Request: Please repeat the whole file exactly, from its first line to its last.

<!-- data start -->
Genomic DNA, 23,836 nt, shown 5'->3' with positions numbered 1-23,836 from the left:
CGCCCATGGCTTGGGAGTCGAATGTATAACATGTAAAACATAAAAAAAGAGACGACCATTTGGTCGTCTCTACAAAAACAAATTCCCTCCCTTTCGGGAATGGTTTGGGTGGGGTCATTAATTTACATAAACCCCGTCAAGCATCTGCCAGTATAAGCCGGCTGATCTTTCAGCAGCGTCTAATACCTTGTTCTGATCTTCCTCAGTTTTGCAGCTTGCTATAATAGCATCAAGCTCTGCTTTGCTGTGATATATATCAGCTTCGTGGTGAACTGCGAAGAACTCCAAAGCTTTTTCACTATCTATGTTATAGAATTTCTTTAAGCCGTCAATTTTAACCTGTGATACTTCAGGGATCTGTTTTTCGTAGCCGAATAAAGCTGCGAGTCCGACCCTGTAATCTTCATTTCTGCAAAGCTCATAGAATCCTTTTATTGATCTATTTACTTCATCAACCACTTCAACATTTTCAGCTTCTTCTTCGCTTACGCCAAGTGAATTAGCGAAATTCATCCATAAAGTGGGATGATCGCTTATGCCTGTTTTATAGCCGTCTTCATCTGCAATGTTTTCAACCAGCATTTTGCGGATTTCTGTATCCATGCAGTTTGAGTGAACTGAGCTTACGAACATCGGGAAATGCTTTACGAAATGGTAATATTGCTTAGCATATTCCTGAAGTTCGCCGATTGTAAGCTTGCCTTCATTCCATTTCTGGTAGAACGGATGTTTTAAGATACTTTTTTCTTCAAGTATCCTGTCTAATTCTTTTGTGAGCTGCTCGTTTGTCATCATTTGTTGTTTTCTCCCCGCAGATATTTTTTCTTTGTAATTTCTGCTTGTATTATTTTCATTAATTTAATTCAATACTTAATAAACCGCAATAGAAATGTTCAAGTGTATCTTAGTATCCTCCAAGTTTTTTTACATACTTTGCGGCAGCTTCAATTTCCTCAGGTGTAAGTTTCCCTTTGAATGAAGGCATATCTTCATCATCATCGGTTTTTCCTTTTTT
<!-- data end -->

Genomic DNA, 23,836 nt, shown 5'->3' with positions numbered 1-23,836 from the left:
CGCCCATGGCTTGGGAGTCGAATGTATAACATGTAAAACATAAAAAAAGAGACGACCATTTGGTCGTCTCTACAAAAACAAATTCCCTCCCTTTCGGGAATGGTTTGGGTGGGGTCATTAATTTACATAAACCCCGTCAAGCATCTGCCAGTATAAGCCGGCTGATCTTTCAGCAGCGTCTAATACCTTGTTCTGATCTTCCTCAGTTTTGCAGCTTGCTATAATAGCATCAAGCTCTGCTTTGCTGTGATATATATCAGCTTCGTGGTGAACTGCGAAGAACTCCAAAGCTTTTTCACTATCTATGTTATAGAATTTCTTTAAGCCGTCAATTTTAACCTGTGATACTTCAGGGATCTGTTTTTCGTAGCCGAATAAAGCTGCGAGTCCGACCCTGTAATCTTCATTTCTGCAAAGCTCATAGAATCCTTTTATTGATCTATTTACTTCATCAACCACTTCAACATTTTCAGCTTCTTCTTCGCTTACGCCAAGTGAATTAGCGAAATTCATCCATAAAGTGGGATGATCGCTTATGCCTGTTTTATAGCCGTCTTCATCTGCAATGTTTTCAACCAGCATTTTGCGGATTTCTGTATCCATGCAGTTTGAGTGAACTGAGCTTACGAACATCGGGAAATGCTTTACGAAATGGTAATATTGCTTAGCATATTCCTGAAGTTCGCCGATTGTAAGCTTGCCTTCATTCCATTTCTGGTAGAACGGATGTTTTAAGATACTTTTTTCTTCAAGTATCCTGTCTAATTCTTTTGTGAGCTGCTCGTTTGTCATCATTTGTTGTTTTCTCCCCGCAGATATTTTTTCTTTGTAATTTCTGCTTGTATTATTTTCATTAATTTAATTCAATACTTAATAAACCGCAATAGAAATGTTCAAGTGTATCTTAGTATCCTCCAAGTTTTTTTACATACTTTGCGGCAGCTTCAATTTCCTCAGGTGTAAGTTTCCCTTTGAATGAAGGCATATCTTCATCATCATCGGTTTTTCCTTTTTT